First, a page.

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Sheepshead Bay

Get hooked on this stretch of Brooklyn waterfront.

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Sheepshead Bay

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A cut-out ceramic tile mosaic at the Sheesphead Bay subway station

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A cut-out ceramic tile mosaic at the Sheesphead Bay subway station

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Pier 5

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Sea Queen VII

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Sea Queen VII

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Roll N Roaster

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Holocaust Memorial Park

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Falmouth Street

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Pat Parlato Playground

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Ocean Avenue footbridge

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Randazzo's Clam Bar

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Randazzo's Clam Bar

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Arbuz

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Arbuz

7am-noon
Take the B or Q train to Sheepshead Bay. Before leaving the station, take a picture of your kids by one of the ceramic-tile mosaics on the wall; it's a perfect photo op. Head to Pier 5 for your first adventure of the day—a fishing trip aboard the 85-foot Sea Queen VII (2250 Emmons Ave; reserve ahead of time at seaqueenVII.com; flat rate of $25) with Captain Steve. The helpful crew will provide everything from bait to rods and point out the daredevil windsurfers and kiteboarders who flock to nearby Plumb Beach—especially on windy days. Then, depending on where the flounder are biting, your family will either cruise past Coney Island or head to tranquil Jamaica Bay.

12:15-1pm
When you're back at shore, you'll disembark with a bag of crew-cleaned fish in hand (remember to bring a soft cooler to keep your catch fresh for the rest of your excursion). Then head to the popular Roll N Roaster(2901 Emmons Ave, 718-769-6000, rollnroaster.com) for some grub. Kids love the circle fries with cheese, while adults return for the roast beef sandwiches.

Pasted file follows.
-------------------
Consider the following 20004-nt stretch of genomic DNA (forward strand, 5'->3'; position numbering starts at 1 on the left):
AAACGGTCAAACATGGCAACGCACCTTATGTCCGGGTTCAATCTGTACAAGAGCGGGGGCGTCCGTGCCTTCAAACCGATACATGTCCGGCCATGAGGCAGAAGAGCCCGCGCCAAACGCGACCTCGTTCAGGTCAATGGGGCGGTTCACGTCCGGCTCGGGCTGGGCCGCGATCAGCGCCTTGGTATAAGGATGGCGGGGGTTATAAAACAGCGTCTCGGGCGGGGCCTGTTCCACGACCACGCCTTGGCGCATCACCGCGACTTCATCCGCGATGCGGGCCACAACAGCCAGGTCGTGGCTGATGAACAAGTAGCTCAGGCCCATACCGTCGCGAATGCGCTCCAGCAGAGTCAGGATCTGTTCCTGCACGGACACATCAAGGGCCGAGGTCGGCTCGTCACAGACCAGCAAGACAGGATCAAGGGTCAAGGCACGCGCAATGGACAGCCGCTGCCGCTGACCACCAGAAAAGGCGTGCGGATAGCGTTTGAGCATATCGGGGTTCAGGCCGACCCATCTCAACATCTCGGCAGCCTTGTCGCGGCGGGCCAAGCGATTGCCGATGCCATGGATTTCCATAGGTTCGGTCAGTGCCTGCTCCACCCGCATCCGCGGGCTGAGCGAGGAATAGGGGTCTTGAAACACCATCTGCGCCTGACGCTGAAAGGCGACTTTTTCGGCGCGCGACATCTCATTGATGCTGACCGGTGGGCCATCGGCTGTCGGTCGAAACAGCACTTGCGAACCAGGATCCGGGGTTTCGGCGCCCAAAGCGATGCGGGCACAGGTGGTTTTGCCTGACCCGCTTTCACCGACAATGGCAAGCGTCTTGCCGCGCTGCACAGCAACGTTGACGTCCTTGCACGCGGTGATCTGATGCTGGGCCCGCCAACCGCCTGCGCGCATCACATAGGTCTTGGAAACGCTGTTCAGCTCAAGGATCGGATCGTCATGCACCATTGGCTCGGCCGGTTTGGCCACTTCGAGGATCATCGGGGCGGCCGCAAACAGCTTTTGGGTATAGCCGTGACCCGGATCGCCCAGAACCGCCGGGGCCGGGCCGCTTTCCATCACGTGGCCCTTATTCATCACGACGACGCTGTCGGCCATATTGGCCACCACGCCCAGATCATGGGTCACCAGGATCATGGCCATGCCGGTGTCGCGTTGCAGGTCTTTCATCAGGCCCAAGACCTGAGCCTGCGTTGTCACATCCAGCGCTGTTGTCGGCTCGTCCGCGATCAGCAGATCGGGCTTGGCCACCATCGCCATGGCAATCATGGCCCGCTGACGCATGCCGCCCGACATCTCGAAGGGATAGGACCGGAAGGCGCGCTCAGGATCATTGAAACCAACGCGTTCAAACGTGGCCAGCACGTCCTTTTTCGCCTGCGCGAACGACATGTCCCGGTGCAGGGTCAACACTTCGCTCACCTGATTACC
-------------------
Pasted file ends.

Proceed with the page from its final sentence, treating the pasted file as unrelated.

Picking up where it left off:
1-1:45pm
After lunch, take a stroll along the bay. Younger kids can make crayon rubbings of the fish engravings that mark the entrance of each pier. Stop at the Holocaust Memorial Park(Shore Blvd and Emmons Ave, thmc.org) to read Elie Weisel's poignant words inscribed beneath the eternal light.

2-4:30pm
Continue circling the water, turning left onto Shore Boulevard. This quieter, more picturesque side of the bay leads into Manhattan Beach, one of Brooklyn's most affluent areas. The streets, which are arranged alphabetically, are named after English locales. Turn right onto Falmouth Street and take in the eclectic architecture as you walk to Manhattan Beach Park. At the nautical-themed Pat Parlato Playground(Oriental Blvd at Falmouth St, nycgovparks.org), kids can climb on the multilevel pirate ship structure—it even has a fake cannon—or step onto the huge sundial and become human timepieces. The nearby beach is small but rarely crowded. Walk along the wide promenade or grab a spot on the sand; it's great for castle building.

4:30-5:30pm
Return to the bay via Ocean Avenue and cross the 19th-century wooden footbridge. Have your kids count the dozens of swans that live there, but resist the temptation to offer the birds bread; greens make up most of their diet.

5:30-6:30pm
Grab an outdoor table at Randazzo's Clam Bar(2017 Emmons Ave, 718-615-0010, randazzosclambar.com), a fixture in the nabe for over 75 years. The calamari and raw clams (complemented by the Randazzo family's secret-recipe sauce) are crowd favorites, but picky tykes can keep it simple with spaghetti or chicken tenders and fries.

6:30PM
Make one final stop at Arbuz, Russian for watermelon, for frozen yogurt (1706 Sheepshead Bay Rd, 718-975-0999, arbuznyc.com). Choose from toppings like fresh lychee, Fruity Pebbles and gummy bears.

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